Canine distemper, also known as distemper, leptospirosis or canine distemper is a viral infection that is highly infectious. The virus is transmitted through dogs and their saliva, and in rare cases it can also be transmitted by touching an animal infected with the disease. The name “distemper” is derived from the word “dip” and “stem” in “distemper.”
Dogs can get distemper in dogs through two different routes. First, they can get it from a bite of another infected dog. Second, they can get it by sharing a living space with an affected dog. In either case, the disease can take up to six weeks to show up in the dog’s lymph nodes, or the dogs can be diagnosed as having mild, non-threatening nervous system symptoms for up to three weeks before illness is apparent. Once distemper in dogs is confirmed, treatment can be administered.
Canine distemper vaccination is usually given to dogs at about eight weeks of age. At that time, a booster shot will be given at least one year later. Some years ago, a single vaccine was recommended for dogs, but with increasing concern over the safety of the vaccine, a dual vaccine has been developed. This vaccine protects against both the father and the mother’s offspring, so that the distemper immunity level does not decrease over time.
The distemper vaccine is given in two doses, even though one dose is not necessary. The second dose is given two to four days after the first dose, and the final dose is given a week to 10 days after the last dose. Although there is no longer a need for booster shots, it is recommended that older dogs receive these final doses as well to help maintain the level of protection that the disease has established.
Since some people are concerned about possible vaccinations against other diseases that can affect dogs and their owners, vaccines against several other diseases have been created. For example, a vaccine against rabies is available for dogs and cats that are five months or older. There is also a vaccine against parainfluenza. Your veterinarian can recommend the best type of pet vaccines for your dog, so be sure to ask about these as well.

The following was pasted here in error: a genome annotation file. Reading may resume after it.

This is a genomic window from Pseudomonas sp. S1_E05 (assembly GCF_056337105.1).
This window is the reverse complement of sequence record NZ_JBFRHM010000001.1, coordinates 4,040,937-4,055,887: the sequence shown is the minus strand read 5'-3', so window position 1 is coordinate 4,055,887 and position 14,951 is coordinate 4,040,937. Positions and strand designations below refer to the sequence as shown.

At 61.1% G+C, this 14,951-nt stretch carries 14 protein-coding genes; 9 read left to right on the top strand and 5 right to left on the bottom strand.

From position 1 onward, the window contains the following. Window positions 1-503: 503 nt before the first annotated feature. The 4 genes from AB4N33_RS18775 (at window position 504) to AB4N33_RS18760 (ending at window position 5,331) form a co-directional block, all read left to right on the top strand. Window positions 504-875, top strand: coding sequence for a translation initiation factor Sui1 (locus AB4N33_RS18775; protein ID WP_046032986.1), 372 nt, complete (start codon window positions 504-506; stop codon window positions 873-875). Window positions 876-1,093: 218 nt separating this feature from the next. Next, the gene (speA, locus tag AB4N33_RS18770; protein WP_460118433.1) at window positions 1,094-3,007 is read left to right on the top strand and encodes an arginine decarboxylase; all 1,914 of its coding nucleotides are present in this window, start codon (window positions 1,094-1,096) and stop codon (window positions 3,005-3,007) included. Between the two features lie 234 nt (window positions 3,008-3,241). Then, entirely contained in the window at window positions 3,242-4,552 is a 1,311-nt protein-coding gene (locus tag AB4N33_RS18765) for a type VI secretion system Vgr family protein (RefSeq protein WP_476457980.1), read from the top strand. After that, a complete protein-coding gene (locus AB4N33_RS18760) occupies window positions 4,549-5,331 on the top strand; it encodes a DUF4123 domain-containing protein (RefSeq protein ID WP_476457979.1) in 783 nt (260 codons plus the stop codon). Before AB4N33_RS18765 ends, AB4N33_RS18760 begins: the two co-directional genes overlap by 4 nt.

Canine distemper may cause neurological symptoms like seizures or loss of consciousness, depression, and behavioral problems. The neurological symptoms can be attributed to different strains of the disease. The Texas strain is associated with more neurological problems and is usually fatal. The strain associated with the distemper virus that causes parainfluenza is less fatal than the Texas strain but still causes neurological disease. Be aware that the symptoms that you see might be attributed to other illnesses as well and that it is best to consult a vet at the first sign of illness.
Canine distemper does not only infect the animals’ bodies, but also the respiratory systems of the infected dogs. The virus attacks the respiratory systems and shuts down natural immunity to fight infection. Once the virus invades the body’s defense systems, the animal becomes more vulnerable to other infections and is at risk for developing a secondary infection, called Opportunistic infections. These secondary infections can trigger another bout of illness if the primary infection has not been cured. If an untreated dog shows signs of illness again after suffering from a primary infection, the first infection can be blamed for the secondary infection and this will increase the chances of the secondary infection developing into something more serious.
Symptoms of canine distemper include a loss of appetite, vomiting, lethargy, loss of body weight, and diarrhea. If your dog exhibits these symptoms, it is very important to consult a veterinarian as soon as possible. A vet may do a series of tests and order blood tests to determine if your pet has been infected with distemper or not. Once your pet is treated, it is vital that you keep it away from other sick pets. To prevent dogs from getting distemper, you should always keep your pet clean and check for sores and abrasions on the body of your pet. You should also take your pet to the veterinarian for regular checkups to ensure that the vaccinations have been completed and there are no problems with the gastrointestinal tract.